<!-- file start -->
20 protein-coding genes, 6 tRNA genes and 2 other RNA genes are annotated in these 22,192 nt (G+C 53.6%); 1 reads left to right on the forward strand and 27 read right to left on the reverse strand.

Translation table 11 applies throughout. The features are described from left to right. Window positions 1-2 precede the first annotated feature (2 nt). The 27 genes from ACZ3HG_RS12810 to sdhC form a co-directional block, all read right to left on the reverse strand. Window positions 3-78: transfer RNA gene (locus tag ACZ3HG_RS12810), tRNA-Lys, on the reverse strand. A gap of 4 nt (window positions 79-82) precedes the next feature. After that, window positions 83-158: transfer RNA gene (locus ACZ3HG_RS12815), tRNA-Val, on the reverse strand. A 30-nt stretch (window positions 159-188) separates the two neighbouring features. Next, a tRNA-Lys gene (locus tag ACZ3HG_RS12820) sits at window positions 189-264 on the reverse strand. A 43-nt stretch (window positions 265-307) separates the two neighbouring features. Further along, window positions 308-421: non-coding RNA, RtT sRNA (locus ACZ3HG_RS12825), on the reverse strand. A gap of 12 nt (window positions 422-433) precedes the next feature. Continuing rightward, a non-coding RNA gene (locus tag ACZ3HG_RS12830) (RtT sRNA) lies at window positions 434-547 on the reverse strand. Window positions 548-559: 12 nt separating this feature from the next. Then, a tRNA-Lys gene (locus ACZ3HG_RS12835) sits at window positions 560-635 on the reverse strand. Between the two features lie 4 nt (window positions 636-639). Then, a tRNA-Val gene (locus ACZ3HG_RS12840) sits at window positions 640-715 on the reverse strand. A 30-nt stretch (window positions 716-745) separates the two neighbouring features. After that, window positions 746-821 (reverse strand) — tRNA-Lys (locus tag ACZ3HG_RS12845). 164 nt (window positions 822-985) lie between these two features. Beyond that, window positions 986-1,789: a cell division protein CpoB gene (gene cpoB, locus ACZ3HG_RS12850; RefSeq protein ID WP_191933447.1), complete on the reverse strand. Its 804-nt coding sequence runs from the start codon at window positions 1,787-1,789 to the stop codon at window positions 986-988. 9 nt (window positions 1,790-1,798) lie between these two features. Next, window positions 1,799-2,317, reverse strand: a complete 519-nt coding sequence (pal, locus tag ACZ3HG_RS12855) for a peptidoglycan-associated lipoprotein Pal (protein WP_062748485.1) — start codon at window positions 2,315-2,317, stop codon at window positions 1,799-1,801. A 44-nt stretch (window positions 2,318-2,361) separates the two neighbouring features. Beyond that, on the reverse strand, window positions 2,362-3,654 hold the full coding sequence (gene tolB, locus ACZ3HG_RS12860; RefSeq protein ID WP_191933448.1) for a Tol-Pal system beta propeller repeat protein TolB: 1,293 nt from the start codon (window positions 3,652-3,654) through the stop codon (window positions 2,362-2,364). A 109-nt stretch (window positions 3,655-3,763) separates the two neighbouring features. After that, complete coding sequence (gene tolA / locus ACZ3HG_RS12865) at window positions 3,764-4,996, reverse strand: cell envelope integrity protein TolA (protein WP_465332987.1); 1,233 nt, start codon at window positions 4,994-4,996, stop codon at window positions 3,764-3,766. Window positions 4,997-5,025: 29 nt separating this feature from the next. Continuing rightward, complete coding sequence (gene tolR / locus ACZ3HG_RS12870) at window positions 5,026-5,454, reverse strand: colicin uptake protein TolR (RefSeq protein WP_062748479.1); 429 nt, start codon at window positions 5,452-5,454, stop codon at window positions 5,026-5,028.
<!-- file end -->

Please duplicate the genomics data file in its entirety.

20 protein-coding genes, 6 tRNA genes and 2 other RNA genes are annotated in these 22,192 nt (G+C 53.6%); 1 reads left to right on the forward strand and 27 read right to left on the reverse strand.

Translation table 11 applies throughout. The features are described from left to right. Window positions 1-2 precede the first annotated feature (2 nt). The 27 genes from ACZ3HG_RS12810 to sdhC form a co-directional block, all read right to left on the reverse strand. Window positions 3-78: transfer RNA gene (locus tag ACZ3HG_RS12810), tRNA-Lys, on the reverse strand. A gap of 4 nt (window positions 79-82) precedes the next feature. After that, window positions 83-158: transfer RNA gene (locus ACZ3HG_RS12815), tRNA-Val, on the reverse strand. A 30-nt stretch (window positions 159-188) separates the two neighbouring features. Next, a tRNA-Lys gene (locus tag ACZ3HG_RS12820) sits at window positions 189-264 on the reverse strand. A 43-nt stretch (window positions 265-307) separates the two neighbouring features. Further along, window positions 308-421: non-coding RNA, RtT sRNA (locus ACZ3HG_RS12825), on the reverse strand. A gap of 12 nt (window positions 422-433) precedes the next feature. Continuing rightward, a non-coding RNA gene (locus tag ACZ3HG_RS12830) (RtT sRNA) lies at window positions 434-547 on the reverse strand. Window positions 548-559: 12 nt separating this feature from the next. Then, a tRNA-Lys gene (locus ACZ3HG_RS12835) sits at window positions 560-635 on the reverse strand. Between the two features lie 4 nt (window positions 636-639). Then, a tRNA-Val gene (locus ACZ3HG_RS12840) sits at window positions 640-715 on the reverse strand. A 30-nt stretch (window positions 716-745) separates the two neighbouring features. After that, window positions 746-821 (reverse strand) — tRNA-Lys (locus tag ACZ3HG_RS12845). 164 nt (window positions 822-985) lie between these two features. Beyond that, window positions 986-1,789: a cell division protein CpoB gene (gene cpoB, locus ACZ3HG_RS12850; RefSeq protein ID WP_191933447.1), complete on the reverse strand. Its 804-nt coding sequence runs from the start codon at window positions 1,787-1,789 to the stop codon at window positions 986-988. 9 nt (window positions 1,790-1,798) lie between these two features. Next, window positions 1,799-2,317, reverse strand: a complete 519-nt coding sequence (pal, locus tag ACZ3HG_RS12855) for a peptidoglycan-associated lipoprotein Pal (protein WP_062748485.1) — start codon at window positions 2,315-2,317, stop codon at window positions 1,799-1,801. A 44-nt stretch (window positions 2,318-2,361) separates the two neighbouring features. Beyond that, on the reverse strand, window positions 2,362-3,654 hold the full coding sequence (gene tolB, locus ACZ3HG_RS12860; RefSeq protein ID WP_191933448.1) for a Tol-Pal system beta propeller repeat protein TolB: 1,293 nt from the start codon (window positions 3,652-3,654) through the stop codon (window positions 2,362-2,364). A 109-nt stretch (window positions 3,655-3,763) separates the two neighbouring features. After that, complete coding sequence (gene tolA / locus ACZ3HG_RS12865) at window positions 3,764-4,996, reverse strand: cell envelope integrity protein TolA (protein WP_465332987.1); 1,233 nt, start codon at window positions 4,994-4,996, stop codon at window positions 3,764-3,766. Window positions 4,997-5,025: 29 nt separating this feature from the next. Continuing rightward, complete coding sequence (gene tolR / locus ACZ3HG_RS12870) at window positions 5,026-5,454, reverse strand: colicin uptake protein TolR (RefSeq protein WP_062748479.1); 429 nt, start codon at window positions 5,452-5,454, stop codon at window positions 5,026-5,028.